Why Today's Students Need Media Literacy More Than Ever


 

Media Literacy

The word “media” is often misused in public discourse. Politicians, for example, might blame the media for portraying them in a bad light. But the term “media” covers much more than the nightly news or a major news organization’s website.

Media and mass media include a wide variety of content that people spend their time reading, watching and experiencing. They include:

  • News programs on television, radio, online and in print
  • Opinions, often on websites, that are based on the news
  • Advertisements
  • Marketing messages
  • Video games
  • Music streaming apps
  • Online video streaming companies
  • Social media posts

And those are just the major media sources. The billboard on your drive to school is media. So is the sign in the storefront offering something for sale. With the internet, anyone with an idea and an online connection can become a producer of media through a website or via social media.

Age of Media Saturation

We live in an era of media saturation. Here are some statistics that put hard numbers to what most people already instinctively know. 

  • The average U.S. citizen spends 721 minutes per day with media, according to Statistica
  • Television remains the primary media outlet, with the average U.S. citizen spending 238 minutes a day watching television
  • Estimates vary on the exact number, but most experts agree the average person sees thousands of advertising messages a day
  • Studies have shown that the average person is exposed to 10,000 “brand” marketing messages a day, according to the American Marketing Association

It’s a consumer-driven world. Even news hours on major cable networks can include 16 commercials every hour. And it climbs even higher when watching sports or prime time television.

Why Is Media Literacy So Important?

It helps to navigate a media-saturated world when you have learned to always ask (and hopefully answer) two questions: What is the intent of the message and who created it?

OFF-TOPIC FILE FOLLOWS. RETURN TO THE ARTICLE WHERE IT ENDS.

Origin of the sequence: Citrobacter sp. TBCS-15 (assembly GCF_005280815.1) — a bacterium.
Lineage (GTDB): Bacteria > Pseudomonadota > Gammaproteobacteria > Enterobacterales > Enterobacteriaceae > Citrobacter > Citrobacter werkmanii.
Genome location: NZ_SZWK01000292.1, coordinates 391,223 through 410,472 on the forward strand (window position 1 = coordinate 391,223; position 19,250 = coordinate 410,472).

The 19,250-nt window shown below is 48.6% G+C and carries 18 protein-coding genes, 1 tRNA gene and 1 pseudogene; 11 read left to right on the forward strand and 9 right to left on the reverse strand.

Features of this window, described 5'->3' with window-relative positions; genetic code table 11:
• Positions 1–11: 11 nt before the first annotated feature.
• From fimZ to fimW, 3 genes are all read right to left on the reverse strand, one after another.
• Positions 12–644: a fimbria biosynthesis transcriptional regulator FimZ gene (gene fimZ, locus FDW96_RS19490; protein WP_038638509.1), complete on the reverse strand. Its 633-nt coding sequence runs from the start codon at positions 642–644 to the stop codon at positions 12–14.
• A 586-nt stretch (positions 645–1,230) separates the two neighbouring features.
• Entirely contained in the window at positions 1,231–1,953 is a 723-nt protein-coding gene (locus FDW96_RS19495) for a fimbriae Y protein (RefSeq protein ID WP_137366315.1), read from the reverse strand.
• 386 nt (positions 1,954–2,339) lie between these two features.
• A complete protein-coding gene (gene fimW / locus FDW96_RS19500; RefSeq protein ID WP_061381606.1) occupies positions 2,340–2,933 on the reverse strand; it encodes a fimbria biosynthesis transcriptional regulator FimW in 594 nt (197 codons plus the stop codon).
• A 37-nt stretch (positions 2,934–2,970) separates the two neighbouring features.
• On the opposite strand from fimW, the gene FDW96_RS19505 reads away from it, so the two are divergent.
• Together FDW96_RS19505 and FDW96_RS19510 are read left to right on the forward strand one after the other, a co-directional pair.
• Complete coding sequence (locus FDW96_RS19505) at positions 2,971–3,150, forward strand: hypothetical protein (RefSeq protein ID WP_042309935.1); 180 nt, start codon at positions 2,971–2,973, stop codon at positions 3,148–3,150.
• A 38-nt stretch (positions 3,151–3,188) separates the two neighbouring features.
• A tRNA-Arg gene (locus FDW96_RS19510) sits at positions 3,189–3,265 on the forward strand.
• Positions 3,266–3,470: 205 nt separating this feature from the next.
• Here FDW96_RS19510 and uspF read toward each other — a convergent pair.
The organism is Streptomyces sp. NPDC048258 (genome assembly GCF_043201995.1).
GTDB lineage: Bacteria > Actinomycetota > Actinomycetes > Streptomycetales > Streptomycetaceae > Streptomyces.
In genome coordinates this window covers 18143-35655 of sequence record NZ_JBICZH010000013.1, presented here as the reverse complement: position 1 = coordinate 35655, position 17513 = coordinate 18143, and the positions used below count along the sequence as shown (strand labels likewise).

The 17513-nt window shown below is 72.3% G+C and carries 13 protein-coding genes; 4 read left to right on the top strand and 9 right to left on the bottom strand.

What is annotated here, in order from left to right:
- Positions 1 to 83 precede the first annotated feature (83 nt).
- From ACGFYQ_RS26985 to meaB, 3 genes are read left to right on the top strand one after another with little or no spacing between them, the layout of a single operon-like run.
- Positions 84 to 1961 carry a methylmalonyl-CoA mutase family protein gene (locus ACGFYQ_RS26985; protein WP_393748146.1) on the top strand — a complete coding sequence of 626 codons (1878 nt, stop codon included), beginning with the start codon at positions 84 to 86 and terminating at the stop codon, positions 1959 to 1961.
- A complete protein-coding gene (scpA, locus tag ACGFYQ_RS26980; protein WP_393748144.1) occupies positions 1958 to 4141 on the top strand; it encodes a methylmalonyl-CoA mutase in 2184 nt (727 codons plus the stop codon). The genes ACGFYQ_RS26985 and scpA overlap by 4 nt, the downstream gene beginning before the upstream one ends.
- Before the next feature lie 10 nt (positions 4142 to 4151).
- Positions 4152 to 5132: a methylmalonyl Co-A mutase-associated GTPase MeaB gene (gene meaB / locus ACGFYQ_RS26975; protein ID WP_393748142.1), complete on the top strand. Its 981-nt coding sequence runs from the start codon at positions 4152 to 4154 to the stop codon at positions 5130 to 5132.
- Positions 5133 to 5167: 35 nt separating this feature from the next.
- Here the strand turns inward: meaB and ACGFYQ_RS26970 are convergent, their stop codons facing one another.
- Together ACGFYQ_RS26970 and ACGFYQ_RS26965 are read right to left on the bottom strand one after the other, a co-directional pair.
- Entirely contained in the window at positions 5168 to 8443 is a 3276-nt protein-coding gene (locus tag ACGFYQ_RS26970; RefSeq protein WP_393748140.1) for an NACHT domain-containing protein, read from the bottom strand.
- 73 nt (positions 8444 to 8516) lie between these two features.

These two questions form the basis of media literacy.

For teachers, they can play a significant role in helping students understand the differences in media outlets, the messages they receive and ethical methods for producing their own media.

It’s becoming increasingly important for teachers to understand how to teach media literacy. Fresno Pacific University offers a number of courses in media literacy for teachers that can eventually lead to college credit.

Benefits of Media Literacy

The benefits of media literacy for students are multiple. First and foremost, media literacy helps students become wiser consumers of media as well as responsible producers of their own media. Along those same lines, teaching media literacy helps to foster critical thinking in students. This type of thinking can eventually become second nature, which will help them in many areas as they grow older. The focus is more on strengthening process skills, not content knowledge.

In a larger context, media literacy also fosters the skills that help people work together in collaboration because it encourages respectful discourse and builds citizenship skills.  

Media literacy will continue to play a key role in creating a new generation that can retain critical thinking skills in the midst of a media blizzard. It’s an area where teachers who learn about media literacy can have a profound impact.

Media Literacy

 


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